Seeking Harmonization in Nanomedicines Regulatory Framework - Pharmaceutical Technology

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Seeking Harmonization in Nanomedicines Regulatory Framework
Nanomedicines have been authorized by European licensing agencies for more than 30 years but are still posing regulatory difficulties.

Pharmaceutical Technology
Volume 37, Issue 8, pp. 28-30

EMA takes charge
Meanwhile, EMA has been stepping up its efforts to ensure a consistent EU-wide approach to nanomedicines in the two areas for which it has responsibilities—pharmaceuticals and combination products, defined as devices with a predominant pharmaceutical application. So far, EMA has only evaluated 11 marketing-authorization applications for nanomedicines, of which eight have been approved and three withdrawn. This number is fewer than in some of the larger EU countries. In France, for example, 36 nanomedicines, 21 of them being drug-delivery products, have been licensed.

EMA has recently drafted reflection papers (i.e., discussion documents on the principles underlining the risk assessment of groups of products that may provide a basis for later guidelines) on generic nanomedicines or nanosimilars. The agency is also planning reflection papers on new second-generation nanotechnologies, on which it has already published discussion documents on block-copolymer micelles and nanomedicine coatings. As a coordinator of evaluation strategies throughout the EU's network of national licensing authorities, EMA believes it is in a strong position to boost assessment standards in areas like nanomedicines.

"The agency has access to the best available scientific expertise in Europe, which it can consult during the evaluation of the quality, safety, and efficacy of all new compounds, including nanomedicines," an EMA official told Pharmaceutical Technology. "EU-wide harmonization is one goal of EMA. However, the agency's main intention is to ensure that only safe and efficacious medicines enter the EU market."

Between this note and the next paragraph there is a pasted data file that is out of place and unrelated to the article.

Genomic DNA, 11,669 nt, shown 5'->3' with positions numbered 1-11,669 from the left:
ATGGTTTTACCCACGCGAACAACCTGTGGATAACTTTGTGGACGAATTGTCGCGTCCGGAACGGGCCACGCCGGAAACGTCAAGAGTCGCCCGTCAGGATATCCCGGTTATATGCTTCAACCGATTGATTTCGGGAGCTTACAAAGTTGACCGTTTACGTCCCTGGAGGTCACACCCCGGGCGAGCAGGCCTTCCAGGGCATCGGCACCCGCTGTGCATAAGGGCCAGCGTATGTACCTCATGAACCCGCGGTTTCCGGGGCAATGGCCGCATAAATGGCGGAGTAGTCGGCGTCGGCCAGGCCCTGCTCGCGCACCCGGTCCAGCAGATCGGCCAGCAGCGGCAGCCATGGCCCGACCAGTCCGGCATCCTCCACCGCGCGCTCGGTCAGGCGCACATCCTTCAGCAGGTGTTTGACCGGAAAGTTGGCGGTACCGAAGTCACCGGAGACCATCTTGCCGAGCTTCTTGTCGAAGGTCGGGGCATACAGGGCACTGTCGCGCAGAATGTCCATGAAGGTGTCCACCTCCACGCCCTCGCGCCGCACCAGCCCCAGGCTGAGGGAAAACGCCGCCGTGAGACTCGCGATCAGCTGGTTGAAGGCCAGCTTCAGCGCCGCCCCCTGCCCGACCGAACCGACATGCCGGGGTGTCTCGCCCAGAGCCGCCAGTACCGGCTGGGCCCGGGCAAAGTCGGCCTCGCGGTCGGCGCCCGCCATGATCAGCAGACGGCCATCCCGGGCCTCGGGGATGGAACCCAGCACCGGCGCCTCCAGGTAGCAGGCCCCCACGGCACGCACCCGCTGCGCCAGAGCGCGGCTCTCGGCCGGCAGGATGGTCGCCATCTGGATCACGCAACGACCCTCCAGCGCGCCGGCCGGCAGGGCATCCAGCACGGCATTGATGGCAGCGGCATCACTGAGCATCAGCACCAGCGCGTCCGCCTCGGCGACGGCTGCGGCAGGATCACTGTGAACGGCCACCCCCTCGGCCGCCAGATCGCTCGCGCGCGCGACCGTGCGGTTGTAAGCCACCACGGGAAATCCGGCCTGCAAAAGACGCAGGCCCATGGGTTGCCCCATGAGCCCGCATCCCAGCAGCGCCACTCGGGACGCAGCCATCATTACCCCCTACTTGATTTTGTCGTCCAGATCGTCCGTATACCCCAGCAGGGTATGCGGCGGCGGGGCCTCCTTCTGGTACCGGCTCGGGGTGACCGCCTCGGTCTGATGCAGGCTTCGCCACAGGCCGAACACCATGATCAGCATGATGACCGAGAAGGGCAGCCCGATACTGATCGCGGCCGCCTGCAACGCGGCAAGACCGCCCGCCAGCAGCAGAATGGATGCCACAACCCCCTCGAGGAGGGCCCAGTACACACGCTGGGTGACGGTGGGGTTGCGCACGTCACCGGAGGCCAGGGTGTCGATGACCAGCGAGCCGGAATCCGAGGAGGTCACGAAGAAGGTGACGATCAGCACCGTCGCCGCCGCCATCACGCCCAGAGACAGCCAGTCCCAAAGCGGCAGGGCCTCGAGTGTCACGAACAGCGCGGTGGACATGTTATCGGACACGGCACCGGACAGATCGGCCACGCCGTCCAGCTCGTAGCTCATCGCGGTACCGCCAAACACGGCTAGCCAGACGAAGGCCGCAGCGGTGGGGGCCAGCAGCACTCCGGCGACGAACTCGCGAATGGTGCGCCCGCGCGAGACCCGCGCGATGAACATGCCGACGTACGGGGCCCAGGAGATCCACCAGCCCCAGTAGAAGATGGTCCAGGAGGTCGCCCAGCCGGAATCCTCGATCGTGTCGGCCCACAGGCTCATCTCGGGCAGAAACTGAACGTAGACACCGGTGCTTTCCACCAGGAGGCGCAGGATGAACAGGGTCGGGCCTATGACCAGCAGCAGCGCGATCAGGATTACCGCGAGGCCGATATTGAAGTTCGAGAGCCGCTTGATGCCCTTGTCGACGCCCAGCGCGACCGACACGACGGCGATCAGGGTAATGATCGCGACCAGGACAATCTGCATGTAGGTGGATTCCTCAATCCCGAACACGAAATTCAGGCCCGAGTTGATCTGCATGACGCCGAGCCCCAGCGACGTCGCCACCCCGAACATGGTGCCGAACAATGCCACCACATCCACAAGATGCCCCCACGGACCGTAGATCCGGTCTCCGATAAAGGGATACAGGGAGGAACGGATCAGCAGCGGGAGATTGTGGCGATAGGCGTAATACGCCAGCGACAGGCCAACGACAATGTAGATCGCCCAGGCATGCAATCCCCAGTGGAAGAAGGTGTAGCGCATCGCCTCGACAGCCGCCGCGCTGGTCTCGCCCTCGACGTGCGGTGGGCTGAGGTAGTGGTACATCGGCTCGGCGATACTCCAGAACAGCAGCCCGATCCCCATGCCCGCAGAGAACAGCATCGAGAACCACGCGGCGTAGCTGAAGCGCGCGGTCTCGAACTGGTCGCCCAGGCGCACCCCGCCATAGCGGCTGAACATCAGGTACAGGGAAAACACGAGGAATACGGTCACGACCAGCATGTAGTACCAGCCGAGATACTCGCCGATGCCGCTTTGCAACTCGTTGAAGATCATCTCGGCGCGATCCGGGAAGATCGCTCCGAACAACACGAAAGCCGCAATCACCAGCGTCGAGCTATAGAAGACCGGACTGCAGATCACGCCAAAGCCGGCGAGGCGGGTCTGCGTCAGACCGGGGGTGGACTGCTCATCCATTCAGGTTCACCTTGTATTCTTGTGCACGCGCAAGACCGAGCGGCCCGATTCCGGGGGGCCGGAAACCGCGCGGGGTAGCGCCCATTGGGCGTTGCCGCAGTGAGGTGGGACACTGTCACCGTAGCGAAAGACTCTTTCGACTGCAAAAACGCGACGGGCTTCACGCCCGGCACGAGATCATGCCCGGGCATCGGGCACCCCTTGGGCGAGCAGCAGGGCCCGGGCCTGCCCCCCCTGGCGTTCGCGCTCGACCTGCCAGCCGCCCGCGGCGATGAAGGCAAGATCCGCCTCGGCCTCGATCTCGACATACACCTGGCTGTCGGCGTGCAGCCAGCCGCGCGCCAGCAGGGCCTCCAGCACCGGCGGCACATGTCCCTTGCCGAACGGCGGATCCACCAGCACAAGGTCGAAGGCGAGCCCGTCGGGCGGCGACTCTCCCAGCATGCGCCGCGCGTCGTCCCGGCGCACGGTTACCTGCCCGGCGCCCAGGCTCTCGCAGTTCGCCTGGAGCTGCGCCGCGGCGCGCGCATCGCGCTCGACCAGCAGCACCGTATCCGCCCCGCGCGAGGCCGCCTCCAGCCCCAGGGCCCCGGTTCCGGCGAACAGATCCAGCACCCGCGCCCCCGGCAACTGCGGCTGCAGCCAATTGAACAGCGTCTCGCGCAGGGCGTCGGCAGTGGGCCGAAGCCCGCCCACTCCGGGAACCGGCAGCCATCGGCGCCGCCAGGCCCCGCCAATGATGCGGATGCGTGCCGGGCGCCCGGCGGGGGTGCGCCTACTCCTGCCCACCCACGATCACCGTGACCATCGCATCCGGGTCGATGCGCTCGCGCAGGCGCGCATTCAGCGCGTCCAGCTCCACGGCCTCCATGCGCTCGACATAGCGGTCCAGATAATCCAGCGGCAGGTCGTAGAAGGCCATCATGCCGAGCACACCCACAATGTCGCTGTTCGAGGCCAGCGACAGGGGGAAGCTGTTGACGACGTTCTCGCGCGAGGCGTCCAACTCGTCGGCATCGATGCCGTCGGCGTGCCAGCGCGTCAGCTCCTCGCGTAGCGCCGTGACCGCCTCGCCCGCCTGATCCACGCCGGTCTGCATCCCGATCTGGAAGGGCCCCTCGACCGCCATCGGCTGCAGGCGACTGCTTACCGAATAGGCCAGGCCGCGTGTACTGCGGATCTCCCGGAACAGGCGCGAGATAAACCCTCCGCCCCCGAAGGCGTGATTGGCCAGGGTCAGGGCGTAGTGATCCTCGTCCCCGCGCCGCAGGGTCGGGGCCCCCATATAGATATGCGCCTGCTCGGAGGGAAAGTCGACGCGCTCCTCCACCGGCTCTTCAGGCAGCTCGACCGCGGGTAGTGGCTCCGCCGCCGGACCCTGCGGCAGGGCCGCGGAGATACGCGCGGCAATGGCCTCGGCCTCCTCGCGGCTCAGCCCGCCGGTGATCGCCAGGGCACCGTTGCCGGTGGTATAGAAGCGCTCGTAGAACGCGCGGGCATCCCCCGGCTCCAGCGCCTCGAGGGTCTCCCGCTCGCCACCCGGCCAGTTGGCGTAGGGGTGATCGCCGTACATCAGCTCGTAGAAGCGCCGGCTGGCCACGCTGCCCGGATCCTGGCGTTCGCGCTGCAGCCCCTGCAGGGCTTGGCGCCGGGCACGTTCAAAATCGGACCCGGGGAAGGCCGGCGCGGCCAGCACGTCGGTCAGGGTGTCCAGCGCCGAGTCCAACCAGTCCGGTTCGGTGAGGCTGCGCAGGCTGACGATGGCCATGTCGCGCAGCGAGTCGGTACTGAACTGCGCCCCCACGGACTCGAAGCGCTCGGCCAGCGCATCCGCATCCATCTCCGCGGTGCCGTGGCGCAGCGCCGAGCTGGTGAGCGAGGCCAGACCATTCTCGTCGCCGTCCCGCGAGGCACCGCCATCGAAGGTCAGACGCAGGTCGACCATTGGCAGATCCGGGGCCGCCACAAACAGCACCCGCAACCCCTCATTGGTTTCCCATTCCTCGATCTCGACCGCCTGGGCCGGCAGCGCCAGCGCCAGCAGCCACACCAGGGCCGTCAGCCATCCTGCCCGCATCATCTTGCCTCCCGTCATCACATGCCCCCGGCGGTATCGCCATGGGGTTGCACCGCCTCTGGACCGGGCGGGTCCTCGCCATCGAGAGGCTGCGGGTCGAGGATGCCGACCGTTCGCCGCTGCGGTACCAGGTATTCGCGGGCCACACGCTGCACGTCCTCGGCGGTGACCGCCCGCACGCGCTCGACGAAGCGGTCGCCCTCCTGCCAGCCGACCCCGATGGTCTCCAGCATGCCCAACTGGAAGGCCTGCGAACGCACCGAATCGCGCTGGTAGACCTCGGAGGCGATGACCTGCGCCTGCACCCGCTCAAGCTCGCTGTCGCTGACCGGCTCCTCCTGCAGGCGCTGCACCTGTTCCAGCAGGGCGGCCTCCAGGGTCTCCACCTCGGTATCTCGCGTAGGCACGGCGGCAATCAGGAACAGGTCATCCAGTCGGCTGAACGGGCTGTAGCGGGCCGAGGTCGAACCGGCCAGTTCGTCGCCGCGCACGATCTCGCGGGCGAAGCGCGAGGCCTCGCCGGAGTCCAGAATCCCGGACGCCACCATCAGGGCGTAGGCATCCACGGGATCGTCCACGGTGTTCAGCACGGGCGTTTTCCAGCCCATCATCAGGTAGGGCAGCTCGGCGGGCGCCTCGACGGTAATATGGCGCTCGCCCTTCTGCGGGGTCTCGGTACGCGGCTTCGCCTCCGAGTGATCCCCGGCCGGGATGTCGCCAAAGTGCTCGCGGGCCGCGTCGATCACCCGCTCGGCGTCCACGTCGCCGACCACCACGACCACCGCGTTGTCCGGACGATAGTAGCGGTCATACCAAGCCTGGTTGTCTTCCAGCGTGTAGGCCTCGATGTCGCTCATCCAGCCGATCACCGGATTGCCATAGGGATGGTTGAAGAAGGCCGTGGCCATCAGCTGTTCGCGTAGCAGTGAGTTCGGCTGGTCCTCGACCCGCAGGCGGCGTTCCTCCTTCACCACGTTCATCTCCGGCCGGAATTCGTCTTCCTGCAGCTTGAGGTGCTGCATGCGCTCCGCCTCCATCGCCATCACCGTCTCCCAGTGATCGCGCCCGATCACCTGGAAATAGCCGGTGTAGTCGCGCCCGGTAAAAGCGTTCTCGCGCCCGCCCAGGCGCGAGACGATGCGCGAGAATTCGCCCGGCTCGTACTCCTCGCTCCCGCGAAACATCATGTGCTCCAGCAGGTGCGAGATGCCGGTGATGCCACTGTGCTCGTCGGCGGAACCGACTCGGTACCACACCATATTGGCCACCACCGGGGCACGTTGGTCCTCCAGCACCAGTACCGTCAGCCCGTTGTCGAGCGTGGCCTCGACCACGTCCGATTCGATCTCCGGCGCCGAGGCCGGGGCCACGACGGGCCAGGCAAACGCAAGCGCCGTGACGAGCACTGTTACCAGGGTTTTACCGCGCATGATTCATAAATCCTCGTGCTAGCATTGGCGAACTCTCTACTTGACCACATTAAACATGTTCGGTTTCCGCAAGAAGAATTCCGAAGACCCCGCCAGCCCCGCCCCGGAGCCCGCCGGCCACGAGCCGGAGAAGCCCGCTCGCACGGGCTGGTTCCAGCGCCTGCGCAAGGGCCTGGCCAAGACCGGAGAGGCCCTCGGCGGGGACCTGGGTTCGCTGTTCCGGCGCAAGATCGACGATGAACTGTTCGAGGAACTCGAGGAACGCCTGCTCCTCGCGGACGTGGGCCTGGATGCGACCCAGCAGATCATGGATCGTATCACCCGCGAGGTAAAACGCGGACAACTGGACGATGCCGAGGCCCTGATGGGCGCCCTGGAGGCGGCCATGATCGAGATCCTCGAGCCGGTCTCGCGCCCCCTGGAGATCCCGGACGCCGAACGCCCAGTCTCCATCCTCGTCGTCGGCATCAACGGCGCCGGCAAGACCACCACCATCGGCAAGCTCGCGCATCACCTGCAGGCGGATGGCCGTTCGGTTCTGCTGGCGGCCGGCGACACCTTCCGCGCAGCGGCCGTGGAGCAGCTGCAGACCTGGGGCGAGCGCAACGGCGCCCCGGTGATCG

EMA's Committee for Medicinal Products for Human Use (CHMP) has a multidisciplinary expert group on nanomedicines, which can tap into the evaluation experience among member states. The agency has also been extending its regular contacts with non-European agencies on nanomedicines. CHMP chairs regular meetings on the matter with FDA and the licensing authorities of Japan, Canada, and Australia. "There are no official recommendations from these meetings," said the EMA official. "The focus is on knowledge-sharing and finding common areas for collaboration."

The reflective paper on block-copolymer micelles, written jointly by the agency and Japan's Ministry of Health, Labor, and Welfare (MHLW), was an idea that came out of one of the international meetings. The EMA's investigations of nanomedicines have highlighted the need for more public-sector assistance in Europe on the characterization of nanoparticles in medicinal products. The micelles reflective paper pinpointed the importance of characterization of approximately 15 properties of block-copolymer micelles and properties related to the manufacturing process and in-vivo behavior, as well as of the chemical structure and nature of the polymer raw materials.

The ETPN is currently exploring the idea of setting up a European Nano-Characterization Laboratory that would act as the centre of a network of characterization facilities across Europe. It would be modelled on the US National Cancer Institute's (NCI) Nanotechnology Characterization Laboratory (NCL), which has close links with FDA.

Europe is gradually putting together an evaluation structure that should accelerate the development and commercialization of the next generation of nanomedicines. "Like with all new technologies, there have inevitably been areas of uncertainty with nanomedicines," said Levy. "But ultimately, as knowledge of the technology increases, there will be a high level of consistency and clarity in the way it is regulated across Europe."

Sean Milmo is a freelance writer based in Essex, UK,


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